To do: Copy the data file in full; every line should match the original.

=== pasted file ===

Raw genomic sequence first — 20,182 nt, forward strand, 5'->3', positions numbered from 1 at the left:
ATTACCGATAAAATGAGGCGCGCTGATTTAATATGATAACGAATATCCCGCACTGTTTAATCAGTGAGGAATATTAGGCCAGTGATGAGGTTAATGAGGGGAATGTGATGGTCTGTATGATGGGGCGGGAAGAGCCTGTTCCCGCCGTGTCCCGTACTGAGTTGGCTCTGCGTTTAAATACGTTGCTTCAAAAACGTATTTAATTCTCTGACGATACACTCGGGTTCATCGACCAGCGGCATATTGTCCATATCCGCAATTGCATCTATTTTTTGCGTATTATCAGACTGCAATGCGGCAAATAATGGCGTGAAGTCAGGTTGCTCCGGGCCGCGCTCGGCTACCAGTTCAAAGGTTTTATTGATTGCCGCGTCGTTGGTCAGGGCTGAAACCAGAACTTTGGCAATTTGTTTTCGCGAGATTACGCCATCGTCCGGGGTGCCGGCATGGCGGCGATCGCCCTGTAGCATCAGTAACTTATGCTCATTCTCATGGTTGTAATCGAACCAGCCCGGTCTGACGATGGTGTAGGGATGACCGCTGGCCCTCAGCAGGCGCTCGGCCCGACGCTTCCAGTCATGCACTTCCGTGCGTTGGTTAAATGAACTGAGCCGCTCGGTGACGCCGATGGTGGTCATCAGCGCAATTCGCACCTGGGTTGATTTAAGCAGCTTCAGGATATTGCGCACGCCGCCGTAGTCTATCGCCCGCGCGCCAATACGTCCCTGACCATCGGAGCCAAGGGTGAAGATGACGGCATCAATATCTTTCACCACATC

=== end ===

Raw genomic sequence first — 20,182 nt, forward strand, 5'->3', positions numbered from 1 at the left:
ATTACCGATAAAATGAGGCGCGCTGATTTAATATGATAACGAATATCCCGCACTGTTTAATCAGTGAGGAATATTAGGCCAGTGATGAGGTTAATGAGGGGAATGTGATGGTCTGTATGATGGGGCGGGAAGAGCCTGTTCCCGCCGTGTCCCGTACTGAGTTGGCTCTGCGTTTAAATACGTTGCTTCAAAAACGTATTTAATTCTCTGACGATACACTCGGGTTCATCGACCAGCGGCATATTGTCCATATCCGCAATTGCATCTATTTTTTGCGTATTATCAGACTGCAATGCGGCAAATAATGGCGTGAAGTCAGGTTGCTCCGGGCCGCGCTCGGCTACCAGTTCAAAGGTTTTATTGATTGCCGCGTCGTTGGTCAGGGCTGAAACCAGAACTTTGGCAATTTGTTTTCGCGAGATTACGCCATCGTCCGGGGTGCCGGCATGGCGGCGATCGCCCTGTAGCATCAGTAACTTATGCTCATTCTCATGGTTGTAATCGAACCAGCCCGGTCTGACGATGGTGTAGGGATGACCGCTGGCCCTCAGCAGGCGCTCGGCCCGACGCTTCCAGTCATGCACTTCCGTGCGTTGGTTAAATGAACTGAGCCGCTCGGTGACGCCGATGGTGGTCATCAGCGCAATTCGCACCTGGGTTGATTTAAGCAGCTTCAGGATATTGCGCACGCCGCCGTAGTCTATCGCCCGCGCGCCAATACGTCCCTGACCATCGGAGCCAAGGGTGAAGATGACGGCATCAATATCTTTCACCACATC